"Body of Proof" is a new criminal procedural on ABC. It stars Dana Delany as Dr. Megan Hunt, a neurosurgeon turned medical examiner who uses her prodigious knowledge of medicine and the human body to solve killings much faster than the detectives assigned to the case. Is it necessary to add that she is brilliant but driven by anger and a troubled past? That she locks horns with authority and brushes aside any friendly offers of aid? That she can read a person's recent history from a shaving nick and that chance remarks cause her to gaze into the middle distance as her synapses miraculously solve the case?
If it is, then you don't watch much television. These characteristics could be describing half a dozen current lead characters on shows, including "The Mentalist" and "House," who may nod in passing to Sherlock Holmes (or, in this case, "Quincy, M.E.") but increasingly seem to be the product of some Modern Detective App.
At least "Body of Proof" has Delany, who's always interesting to watch even when she's uttering unfortunate lines such as "I'm not most people" or "Don't believe everything you've heard about me. The truth is much worse." Likewise, though she is surrounded by a cast of cookie-cutter characters, the actors who play them are equally solid — Nicholas Bishop, last seen in "Past Lives," is Peter Dunlop, a former cop who is Hunt's minder and surrogate friend; Jeri Ryan is Dr. Kate Murphy, the strict but supportive boss; John Carroll Lynch plays the dubious Det. Bud Morris; and Sonja Sohn, late of "The Wire," is his more forgiving partner, Det. Samantha Baker.
Unfortunately, writer Christopher Murphey forces his characters to hit stage marks worn so smooth the actors can't help but just slip-slide from one to the other. Hunt strides down halls in Anna Wintour glasses making crack diagnoses for other doctors, but she's in trouble with the administration for ordering expensive tests. Det. Morris knows Hunt has solved many crimes, but still he questions her every move, probably because Hunt oversteps even the most elastic definition of medical examiner, making superhuman leaps of psychology, pharmacology and legality.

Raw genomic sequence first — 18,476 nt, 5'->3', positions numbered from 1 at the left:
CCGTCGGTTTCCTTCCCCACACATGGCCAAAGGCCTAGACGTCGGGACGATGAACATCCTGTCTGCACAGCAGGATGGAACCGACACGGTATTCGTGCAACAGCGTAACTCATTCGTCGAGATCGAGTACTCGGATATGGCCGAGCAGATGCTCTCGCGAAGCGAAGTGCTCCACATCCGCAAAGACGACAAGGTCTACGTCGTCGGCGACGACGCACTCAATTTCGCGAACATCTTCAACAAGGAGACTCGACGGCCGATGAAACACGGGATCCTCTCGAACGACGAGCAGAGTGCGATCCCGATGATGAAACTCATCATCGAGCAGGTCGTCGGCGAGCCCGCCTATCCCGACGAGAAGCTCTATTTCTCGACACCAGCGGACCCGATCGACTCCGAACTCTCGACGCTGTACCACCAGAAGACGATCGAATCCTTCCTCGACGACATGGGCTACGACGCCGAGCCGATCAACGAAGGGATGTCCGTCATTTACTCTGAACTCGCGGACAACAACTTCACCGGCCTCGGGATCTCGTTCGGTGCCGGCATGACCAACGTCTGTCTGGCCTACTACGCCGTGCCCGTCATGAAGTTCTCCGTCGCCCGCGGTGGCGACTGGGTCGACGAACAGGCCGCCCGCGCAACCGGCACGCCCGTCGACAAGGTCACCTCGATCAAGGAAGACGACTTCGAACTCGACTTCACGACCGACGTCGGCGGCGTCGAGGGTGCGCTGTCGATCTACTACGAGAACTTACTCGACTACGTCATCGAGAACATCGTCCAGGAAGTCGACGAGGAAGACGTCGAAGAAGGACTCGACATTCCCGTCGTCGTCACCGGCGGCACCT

In the pilot, they gather together over the body of a young woman dragged from one of Philadelphia's rivers who suffered a blunt force blow to the back of the head. Hunt's mantra is that the body doesn't lie; the corpse is the ultimate piece of evidence and can tell you the story of a person's life in a way that a conversation cannot. Although this is a handy, which is to say often irritating, writer's device (in the pilot, much too much is made of the young woman's scars), it is also what makes forensics shows so enormously appealing. The truth is not "out there," it's in here. Literally. Our lives leave an imprint that cannot be denied.
In addition to Delany's star power, "Body of Proof" has a mildly promising back story. A car accident left Hunt with a (possibly psychosomatic) numbness in her hands, which ended her neurosurgery career right around the time she was losing her husband and child because of her demanding neurosurgery career. (How her mean and bitter spouse managed to get full custody is skated over — one would assume the head of neurosurgery at a fancy Philadelphia hospital would be able to afford a really good lawyer.)
Still, Murphey and the writers will have to do a lot of heavy lifting for "Body of Proof" to transcend its immediate predictability. There's only so much Delany can do with a cardboard show. God may be in the details, but the walls still have to hold.
'Body of Proof'
When: 10 p.m. Tuesday
Rating: TV-PG-DLSV (may be unsuitable for young children, with advisories for suggestive dialogue, coarse language, sex and violence)